Preserved cumquats eh. That sounds like a bloody great idea. Straight in a lamb tagine for sure!!
I’m hearing you! Lamb tagine it is… in about a week’s time!
I’ll be there!!!!
Gorgeous – I’m told by bneighbours in Spain that they grow well where we are so might try putting some in this year. Have never seen round ones, they’re so pretty!
I’m actually quite curious as to whether there’s a difference in flavour between the round and oval shaped cumquats. Must try and do a little research on that, as more often than not you see the oval ones in photos. I can imagine that you could get most citrus to grow well in Spain, particularly up in the hills where you get both the cold and warmth. Hope you give them a try Tanya!
Both look like great ideas. They look like cute little beauties, a shame to lose them from the tree but for a delicious cause.
Feeling very envious over here in England! I never have more than a handful of expensively imported cumquats and admit to buying them just because they look so pretty and then don’t know what to do with them. Obviously I shall have to buy a bigger bag and make some of that delicious looking curd.
They do look incredibly attractive just sitting about in bowls as a decorative feature, though I hope you’ll give the curd a try some stage down the track Anne… the flavour is growing on me the more I try them. 🙂
I love both recipes. I have to admit cumquats are not my favorite but I love the idea of preserving and that curd, you know I am obsessed with curd. I never thought of a puree, but it makes total sense and I have done that with other fruits for curd. I have to give this a try when cumquats are in season again.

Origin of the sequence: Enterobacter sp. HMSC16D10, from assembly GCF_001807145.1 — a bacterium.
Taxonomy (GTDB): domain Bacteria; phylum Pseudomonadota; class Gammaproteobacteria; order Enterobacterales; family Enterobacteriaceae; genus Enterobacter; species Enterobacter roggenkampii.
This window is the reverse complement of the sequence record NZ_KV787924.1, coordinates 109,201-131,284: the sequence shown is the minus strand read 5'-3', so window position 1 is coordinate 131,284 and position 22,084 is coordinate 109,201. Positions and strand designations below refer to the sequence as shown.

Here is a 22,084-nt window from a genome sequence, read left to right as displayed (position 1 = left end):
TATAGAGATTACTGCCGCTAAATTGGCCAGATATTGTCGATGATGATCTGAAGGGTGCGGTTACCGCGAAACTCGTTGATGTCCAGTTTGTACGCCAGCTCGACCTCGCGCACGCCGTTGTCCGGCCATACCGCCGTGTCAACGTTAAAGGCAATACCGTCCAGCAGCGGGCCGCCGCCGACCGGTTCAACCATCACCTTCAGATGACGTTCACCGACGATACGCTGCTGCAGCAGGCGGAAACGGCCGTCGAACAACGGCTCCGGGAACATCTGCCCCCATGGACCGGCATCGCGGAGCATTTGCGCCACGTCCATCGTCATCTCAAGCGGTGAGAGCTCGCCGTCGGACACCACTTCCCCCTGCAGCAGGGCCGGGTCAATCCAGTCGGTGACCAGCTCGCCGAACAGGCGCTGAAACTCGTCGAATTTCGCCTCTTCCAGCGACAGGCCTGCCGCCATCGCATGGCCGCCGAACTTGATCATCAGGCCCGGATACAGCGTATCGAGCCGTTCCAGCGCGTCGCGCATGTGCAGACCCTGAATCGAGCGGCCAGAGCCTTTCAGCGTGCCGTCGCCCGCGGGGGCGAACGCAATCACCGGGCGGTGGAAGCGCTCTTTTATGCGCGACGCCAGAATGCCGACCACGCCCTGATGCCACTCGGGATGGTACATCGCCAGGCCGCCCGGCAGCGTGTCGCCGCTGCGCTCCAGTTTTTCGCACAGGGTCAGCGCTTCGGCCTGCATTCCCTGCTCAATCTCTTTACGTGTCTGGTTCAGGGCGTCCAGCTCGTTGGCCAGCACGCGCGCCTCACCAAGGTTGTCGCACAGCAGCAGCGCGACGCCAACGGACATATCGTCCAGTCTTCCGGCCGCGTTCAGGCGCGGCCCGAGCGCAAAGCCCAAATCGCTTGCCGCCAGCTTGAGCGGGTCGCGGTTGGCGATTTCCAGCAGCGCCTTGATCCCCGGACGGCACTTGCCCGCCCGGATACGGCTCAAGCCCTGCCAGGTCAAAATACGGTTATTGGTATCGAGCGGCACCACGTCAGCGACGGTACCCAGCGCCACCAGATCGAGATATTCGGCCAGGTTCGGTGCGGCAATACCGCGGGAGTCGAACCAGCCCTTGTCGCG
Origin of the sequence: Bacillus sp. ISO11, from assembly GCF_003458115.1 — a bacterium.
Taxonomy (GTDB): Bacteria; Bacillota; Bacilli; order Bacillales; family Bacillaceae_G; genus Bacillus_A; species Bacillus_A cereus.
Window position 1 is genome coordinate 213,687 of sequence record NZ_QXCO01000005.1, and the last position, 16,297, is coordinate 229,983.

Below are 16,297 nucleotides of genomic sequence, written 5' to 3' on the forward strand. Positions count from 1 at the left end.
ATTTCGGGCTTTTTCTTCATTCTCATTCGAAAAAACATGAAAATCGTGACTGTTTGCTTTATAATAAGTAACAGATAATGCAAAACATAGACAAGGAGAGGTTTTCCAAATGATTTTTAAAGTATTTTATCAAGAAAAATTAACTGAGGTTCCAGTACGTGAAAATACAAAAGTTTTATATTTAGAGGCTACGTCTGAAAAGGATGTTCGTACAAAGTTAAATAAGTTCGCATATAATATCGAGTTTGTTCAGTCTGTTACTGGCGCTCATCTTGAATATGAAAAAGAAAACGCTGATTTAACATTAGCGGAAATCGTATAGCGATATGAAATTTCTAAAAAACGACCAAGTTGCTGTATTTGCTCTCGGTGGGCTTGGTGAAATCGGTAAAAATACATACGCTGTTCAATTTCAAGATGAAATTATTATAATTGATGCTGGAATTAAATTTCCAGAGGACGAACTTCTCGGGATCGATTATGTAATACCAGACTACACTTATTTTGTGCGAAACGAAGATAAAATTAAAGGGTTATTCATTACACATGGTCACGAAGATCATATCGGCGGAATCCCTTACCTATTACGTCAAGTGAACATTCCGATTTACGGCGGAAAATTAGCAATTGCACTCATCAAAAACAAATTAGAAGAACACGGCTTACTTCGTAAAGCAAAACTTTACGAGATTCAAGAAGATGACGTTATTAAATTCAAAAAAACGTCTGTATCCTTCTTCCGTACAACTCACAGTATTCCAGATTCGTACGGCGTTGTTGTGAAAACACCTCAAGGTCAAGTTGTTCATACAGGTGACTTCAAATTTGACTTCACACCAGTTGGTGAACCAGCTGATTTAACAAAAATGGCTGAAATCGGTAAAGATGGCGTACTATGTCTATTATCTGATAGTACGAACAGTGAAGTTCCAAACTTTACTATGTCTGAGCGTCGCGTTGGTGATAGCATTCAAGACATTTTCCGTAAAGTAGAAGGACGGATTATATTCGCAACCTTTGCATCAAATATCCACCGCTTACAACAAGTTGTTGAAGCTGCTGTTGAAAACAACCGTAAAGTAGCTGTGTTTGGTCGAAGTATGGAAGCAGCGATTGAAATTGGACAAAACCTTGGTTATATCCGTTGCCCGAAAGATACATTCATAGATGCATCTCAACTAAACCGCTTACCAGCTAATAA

They’re certainly not my favourite either Suzanne, but I’m thinking that in time I will come round and learn to love them for their unique sour taste. The curd isn’t terribly sweet, but goes really well on a slice of toast or fresh baguette. I’m now looking forward to making a few little shortcrust tart bases to fill – perhaps Mini Cumquat Meringue Tarts?!
Oh that sounds delicious cumquat meringue tarts I think I could learn to like them. Wish I lived near, I would pop over.
It would be so lovely if you lived closer Suzanne! How great would it be to sit and chat with you over a cumquat meringue tart?! 🙂
I would love that.
I have a small potted cumquat tree too, i harvest about 1kg a year and generally make marmalade. I have Darya’s post waiting in the wings too. I’ve made quince, lemon, lime, passionfruit, and orange curd, never cumquat. Thanks for the brilliant idea
Wow, I’d be keen to try each and every one of those curds – especially the passionfruit one! I hope very much that your cumquat harvest goes well this year… lots of delicious options to choose from!
Citrus are often like that I find…sit there doing nothing for what feels like forever, and then, all of a sudden, they’re unstoppable. I love the look of the cumquat curd…delicious!
Thanks very much Sam. Our meyer lemon trees (also in pots) have also done really well this year, but others like the lime and blueberries haven’t produced anything whatsoever. My thumb’s not particularly green, so that might have something to do with it! 🙂
Wow, Margot, thanks for the shout out! I really hope you like these; you will if you like preserved lemons. I can’t wait to see how you choose to use them!
So excited that they’re finally in the jars and on their way to preserved goodness! I’ll let you know how they turn out in a few weeks Darya – thanks so much again!